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Kansas Senate Speaker: Withdraw alimony tax cuts so state can afford flat-rate tax plan

TOPEKA – Senate President Ty Masterson’s “bigger picture” for tax policy changes came into focus on Monday with a plan that involves reducing tax cuts on food so the state can afford to cut taxes on food. income for the highest wage earners.

The Senate Tax Committee has approved a flat tax plan that would lower the income tax rate for all salary brackets to 4.75% at an estimated cost of about $566 million in the next calendar year. The impact on state revenues would be reduced by applying the food sales tax only to “healthy” items.

Masterson appeared before the committee to promote the two pieces of legislation.

“Is this meant to help only the less fortunate? I think the answer is no,” Masterson said. “They need to be helped, but it’s to help all Kansanians, not just those less fortunate, because the structure is there. The best thing for them is a job. to buy economic development. You have to put in place a tax structure where those jobs stay. And so that helps everyone.

He praised Gov. Laura Kelly for effectively using her “accept the tax” line during last year’s gubernatorial campaign, where she touted passage of legislation to phase out the state’s 6.5 percent sales tax on the food. But she urged lawmakers to look at the “bigger picture.”

Masterson’s proposal would repeal the state’s food sales tax phase-out, which would reduce annual revenues by approximately $450 million when fully implemented on January 1, 2025. Instead, Senate Bill 248 would exempt certain food items from both state and local sales taxes, reducing state revenues by approximately $284 million in the next fiscal year.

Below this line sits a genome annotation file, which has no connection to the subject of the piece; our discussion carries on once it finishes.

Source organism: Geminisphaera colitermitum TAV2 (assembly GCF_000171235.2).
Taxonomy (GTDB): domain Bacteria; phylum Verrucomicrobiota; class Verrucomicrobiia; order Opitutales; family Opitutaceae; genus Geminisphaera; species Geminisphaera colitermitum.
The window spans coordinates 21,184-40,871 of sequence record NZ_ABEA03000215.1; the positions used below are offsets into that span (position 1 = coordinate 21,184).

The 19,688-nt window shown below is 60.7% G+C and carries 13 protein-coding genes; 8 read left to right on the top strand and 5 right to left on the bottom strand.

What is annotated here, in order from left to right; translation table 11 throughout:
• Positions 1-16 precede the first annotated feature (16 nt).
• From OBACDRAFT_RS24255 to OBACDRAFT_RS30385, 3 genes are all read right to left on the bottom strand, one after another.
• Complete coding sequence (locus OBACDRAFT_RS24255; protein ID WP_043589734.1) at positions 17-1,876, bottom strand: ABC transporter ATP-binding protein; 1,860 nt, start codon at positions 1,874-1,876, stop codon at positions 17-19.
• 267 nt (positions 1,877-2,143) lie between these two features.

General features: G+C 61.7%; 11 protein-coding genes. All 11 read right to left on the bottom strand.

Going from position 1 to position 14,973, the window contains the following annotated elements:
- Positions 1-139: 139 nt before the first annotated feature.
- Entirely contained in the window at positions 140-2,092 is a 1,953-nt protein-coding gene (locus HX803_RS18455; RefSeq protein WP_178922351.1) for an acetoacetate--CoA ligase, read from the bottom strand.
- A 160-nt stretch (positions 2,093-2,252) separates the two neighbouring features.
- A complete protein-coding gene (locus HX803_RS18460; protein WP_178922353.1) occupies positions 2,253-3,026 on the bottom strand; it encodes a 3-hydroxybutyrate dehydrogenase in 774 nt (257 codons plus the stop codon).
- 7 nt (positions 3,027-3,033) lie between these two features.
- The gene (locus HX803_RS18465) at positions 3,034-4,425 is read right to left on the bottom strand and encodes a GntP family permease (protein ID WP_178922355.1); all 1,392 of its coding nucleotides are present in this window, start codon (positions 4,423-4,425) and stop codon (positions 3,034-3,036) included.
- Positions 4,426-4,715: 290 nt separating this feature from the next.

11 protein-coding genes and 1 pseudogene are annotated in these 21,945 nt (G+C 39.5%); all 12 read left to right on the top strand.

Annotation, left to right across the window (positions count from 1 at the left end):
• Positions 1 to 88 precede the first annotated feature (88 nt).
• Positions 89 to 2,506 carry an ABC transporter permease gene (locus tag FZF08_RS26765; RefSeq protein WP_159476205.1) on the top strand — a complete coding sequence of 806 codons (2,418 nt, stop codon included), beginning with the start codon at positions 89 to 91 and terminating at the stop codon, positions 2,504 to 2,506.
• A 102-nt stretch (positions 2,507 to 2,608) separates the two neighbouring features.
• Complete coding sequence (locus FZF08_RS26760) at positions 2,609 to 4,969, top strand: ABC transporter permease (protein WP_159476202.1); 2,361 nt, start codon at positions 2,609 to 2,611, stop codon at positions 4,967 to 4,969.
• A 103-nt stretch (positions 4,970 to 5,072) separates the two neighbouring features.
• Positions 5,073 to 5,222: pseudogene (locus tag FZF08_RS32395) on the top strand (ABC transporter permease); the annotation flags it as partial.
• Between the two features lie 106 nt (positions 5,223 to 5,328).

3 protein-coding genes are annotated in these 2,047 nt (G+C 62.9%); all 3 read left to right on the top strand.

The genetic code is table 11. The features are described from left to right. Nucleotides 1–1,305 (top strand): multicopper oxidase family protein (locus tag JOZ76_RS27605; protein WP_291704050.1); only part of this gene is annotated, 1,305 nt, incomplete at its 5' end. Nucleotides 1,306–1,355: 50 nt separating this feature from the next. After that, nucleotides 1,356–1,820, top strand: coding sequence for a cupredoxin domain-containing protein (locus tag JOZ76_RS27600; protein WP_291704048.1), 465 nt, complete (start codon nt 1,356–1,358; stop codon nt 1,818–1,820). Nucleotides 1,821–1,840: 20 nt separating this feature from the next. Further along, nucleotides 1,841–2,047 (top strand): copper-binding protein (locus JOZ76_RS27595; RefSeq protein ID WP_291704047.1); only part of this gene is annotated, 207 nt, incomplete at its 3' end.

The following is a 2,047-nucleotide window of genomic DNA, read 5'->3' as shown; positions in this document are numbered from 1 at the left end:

The goal, Masterson said, is not to incentivize healthy food choices. The plan is to afford tax cuts elsewhere, he said.

“You can do things in an overall package, like take taxes out of Social Security, and if you’re really interested in helping those in their golden years, you want to look at stuff like that,” Masterson said. “The other thing we need to do is look at the structure we’re in. The states that are doing the best are the zero income tax states. And this is not even an attempt to get there. The second level are those with the flat tax with a single rate. So structure is actually the most important thing to achieve. And this would make it possible to arrive at a structure with a lower rate».

Opponents of the “healthy foods” legislation include grocers and family advocates who say the change would be confusing, difficult to implement and reduce revenue for local governments. They also raised questions about which items qualify as “healthy.”

The list of healthy foods is based on foods that qualify for the federal nutrition program for women, infants, and children. The legislation specifies fruits and vegetables; meat, poultry and fish; eggs, milk, cheese and yogurt; artificial milk; brown or brown bread; corn or flour tortillas; pasta; brown rice, bulgur, oatmeal and brown barley; breakfast cereals; beans and nuts; and peanut butter.

Jami Reever, executive director of Kansas Appleseed, said one in four Kansas children live in a household that cannot afford to eat nutritious meals.